Sam Bentley to head operations, bringing together cross-campus effort at the start of CSI’s sixth decade
Louisiana’s coast is a unique, immensely valuable resource. Many of the state’s most prized assets are dependent upon its health: natural resources, seafood and, of course, people. It only makes sense that LSU, the state’s Flagship University, play a leading role in research that helps officials better understand, preserve and manage coastal ecosystems.
LSU has held a place as one of the world’s most respected and internationally-known coastal institutions for more than 60 years, thanks in large part to the hard work, dedication and superior expertise of faculty within the Coastal Studies Institute, or CSI. With names like R.J. Russell, James Morgan, James Coleman and Harry Roberts rounding out a roster of international authorities, CSI experts set the framework for the way scientists look at coastal processes. In a state like Louisiana, where 3 million acres of coastal wetlands house 2 million people, this kind of research has a direct and immediate impact on the people who make their livings off the land.
A memorandum of understanding signed by Dean Christopher D’Elia of the School of the Coast & Environment; Dean Richard Koubek of the College of Engineering; and past-Dean Kevin Carman of the College of Science has created a partnership allowing LSU’s CSI to realign in reflection of the changing face of research.
To lead the charge, Samuel Bentley, holder of the Billy and Ann Harrison Chair in Sedimentary Geology, in the Department of Geology and Geophysics, has been selected to serve as director.
“In restructuring and expanding the LSU Coastal Studies Institute, we want to highlight and augment LSU’s great expertise in coastal sciences and engineering, particularly as that expertise applies to river deltas, both here and around the world,” said Bentley.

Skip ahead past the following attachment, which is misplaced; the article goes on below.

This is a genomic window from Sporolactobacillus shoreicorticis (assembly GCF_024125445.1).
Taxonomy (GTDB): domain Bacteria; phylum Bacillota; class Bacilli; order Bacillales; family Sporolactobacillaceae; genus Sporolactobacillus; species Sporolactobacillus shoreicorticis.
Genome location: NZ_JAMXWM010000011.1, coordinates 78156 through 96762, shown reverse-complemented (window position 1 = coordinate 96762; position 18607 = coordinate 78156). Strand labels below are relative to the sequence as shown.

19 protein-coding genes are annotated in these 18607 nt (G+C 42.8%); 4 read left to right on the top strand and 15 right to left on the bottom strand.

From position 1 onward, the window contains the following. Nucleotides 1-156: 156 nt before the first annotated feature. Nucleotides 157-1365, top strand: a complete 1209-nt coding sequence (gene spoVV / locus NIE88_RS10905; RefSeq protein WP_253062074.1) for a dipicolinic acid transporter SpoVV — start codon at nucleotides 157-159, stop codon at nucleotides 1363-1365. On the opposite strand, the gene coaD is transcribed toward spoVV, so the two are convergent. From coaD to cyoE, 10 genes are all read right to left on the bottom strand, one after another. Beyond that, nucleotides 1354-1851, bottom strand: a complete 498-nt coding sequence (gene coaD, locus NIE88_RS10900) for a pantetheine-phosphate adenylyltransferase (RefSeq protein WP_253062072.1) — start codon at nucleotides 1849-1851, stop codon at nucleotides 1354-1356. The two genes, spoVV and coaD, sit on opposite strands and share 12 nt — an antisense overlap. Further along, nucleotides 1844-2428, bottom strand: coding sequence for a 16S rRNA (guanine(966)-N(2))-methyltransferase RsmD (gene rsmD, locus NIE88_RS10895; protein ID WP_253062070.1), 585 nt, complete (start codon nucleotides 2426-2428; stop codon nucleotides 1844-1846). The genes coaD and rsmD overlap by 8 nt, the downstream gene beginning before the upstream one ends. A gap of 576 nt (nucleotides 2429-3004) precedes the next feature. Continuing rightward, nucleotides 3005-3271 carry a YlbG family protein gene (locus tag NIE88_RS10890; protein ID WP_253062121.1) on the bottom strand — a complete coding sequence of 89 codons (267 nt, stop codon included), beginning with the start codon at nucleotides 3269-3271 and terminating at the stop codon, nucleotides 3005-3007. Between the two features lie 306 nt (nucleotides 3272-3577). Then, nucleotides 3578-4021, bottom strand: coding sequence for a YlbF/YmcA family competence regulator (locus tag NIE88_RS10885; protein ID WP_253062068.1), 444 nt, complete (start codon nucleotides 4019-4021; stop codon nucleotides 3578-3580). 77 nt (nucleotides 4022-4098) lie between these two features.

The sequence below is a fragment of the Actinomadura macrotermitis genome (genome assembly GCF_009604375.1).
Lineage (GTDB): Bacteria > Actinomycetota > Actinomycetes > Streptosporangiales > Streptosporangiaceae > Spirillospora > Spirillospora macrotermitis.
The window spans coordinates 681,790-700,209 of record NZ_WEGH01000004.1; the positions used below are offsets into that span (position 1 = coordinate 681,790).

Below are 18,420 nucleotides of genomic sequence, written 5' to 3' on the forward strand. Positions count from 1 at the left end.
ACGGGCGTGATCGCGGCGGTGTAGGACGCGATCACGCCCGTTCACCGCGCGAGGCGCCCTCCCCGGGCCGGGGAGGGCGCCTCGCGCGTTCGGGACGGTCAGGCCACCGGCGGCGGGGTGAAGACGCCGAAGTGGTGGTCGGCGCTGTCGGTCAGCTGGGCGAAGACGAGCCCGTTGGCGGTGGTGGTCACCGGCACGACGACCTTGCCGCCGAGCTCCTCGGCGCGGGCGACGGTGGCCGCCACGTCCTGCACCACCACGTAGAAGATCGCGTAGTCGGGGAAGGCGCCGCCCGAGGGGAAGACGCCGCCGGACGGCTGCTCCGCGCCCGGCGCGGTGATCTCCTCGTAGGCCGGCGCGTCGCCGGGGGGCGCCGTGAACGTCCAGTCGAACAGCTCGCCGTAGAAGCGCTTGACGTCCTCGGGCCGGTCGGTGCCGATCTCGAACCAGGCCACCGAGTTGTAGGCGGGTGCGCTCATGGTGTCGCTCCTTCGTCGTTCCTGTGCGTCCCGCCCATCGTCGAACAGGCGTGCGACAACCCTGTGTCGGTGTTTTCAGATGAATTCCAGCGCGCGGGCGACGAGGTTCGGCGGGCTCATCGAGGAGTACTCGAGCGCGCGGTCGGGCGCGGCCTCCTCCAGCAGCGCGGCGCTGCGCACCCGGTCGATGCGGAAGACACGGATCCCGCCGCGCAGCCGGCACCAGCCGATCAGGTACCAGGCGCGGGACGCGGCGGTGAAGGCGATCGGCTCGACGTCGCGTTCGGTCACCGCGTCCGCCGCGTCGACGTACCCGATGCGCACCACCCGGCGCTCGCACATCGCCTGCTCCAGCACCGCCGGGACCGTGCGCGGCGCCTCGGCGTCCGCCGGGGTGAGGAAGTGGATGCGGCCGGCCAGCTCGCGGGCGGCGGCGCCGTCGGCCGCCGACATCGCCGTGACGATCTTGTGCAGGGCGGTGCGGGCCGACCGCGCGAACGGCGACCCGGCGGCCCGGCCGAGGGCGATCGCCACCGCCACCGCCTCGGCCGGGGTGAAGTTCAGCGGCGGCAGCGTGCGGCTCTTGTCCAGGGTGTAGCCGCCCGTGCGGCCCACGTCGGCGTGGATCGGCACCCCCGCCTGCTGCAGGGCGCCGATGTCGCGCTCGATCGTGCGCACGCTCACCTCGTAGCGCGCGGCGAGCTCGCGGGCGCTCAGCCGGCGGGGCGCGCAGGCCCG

One of the most important roles of the new CSI will be to enhance and facilitate the research enterprise of LSU faculty in the previously mentioned study areas. It will do this by offering expanded technical, administrative and financial support to CSI researchers, and will also coordinate the preparation and implementation of large collaborative projects that lead to a better understanding of coastal processes.
“Rapidly increasing our already impressive coastal research portfolio can have a direct effect on our state,” said Executive Vice Chancellor & Provost Stuart Bell. “Louisiana’s economy is dependent upon having a healthy coast. Our industry needs it – our citizens need it.”
The new CSI will serve as a primary point of contact for interdisciplinary coastal research at LSU, and will actively work to share the university’s coastal activities with state and federal agencies that need such data to make informed public policy and safety decisions.
Perhaps most importantly, CSI will provide new opportunities for training and supporting the next generation of leading researchers, paving the way for continued advancements in coastal sustainability. It will also work hand-in-hand with complementary organizations such as the Water Institute of the Gulf.
“Providing sound research, expert opinions and training the next generation of leading researchers are LSU’s service to the state,” LSU Interim System President and Interim Chancellor William Jenkins. “This is particularly important for LSU because of our depth of expertise in coastal work. Our goal is to provide a focused conduit for outside organizations to access this expertise.”
Interested in learning more about LSU’s CSI? Read a detailed history at http://www.csi.lsu.edu/history.asp.
Have questions about coastal research at LSU? Contact Ashley Berthelot at 225-578-3870 or email@example.com.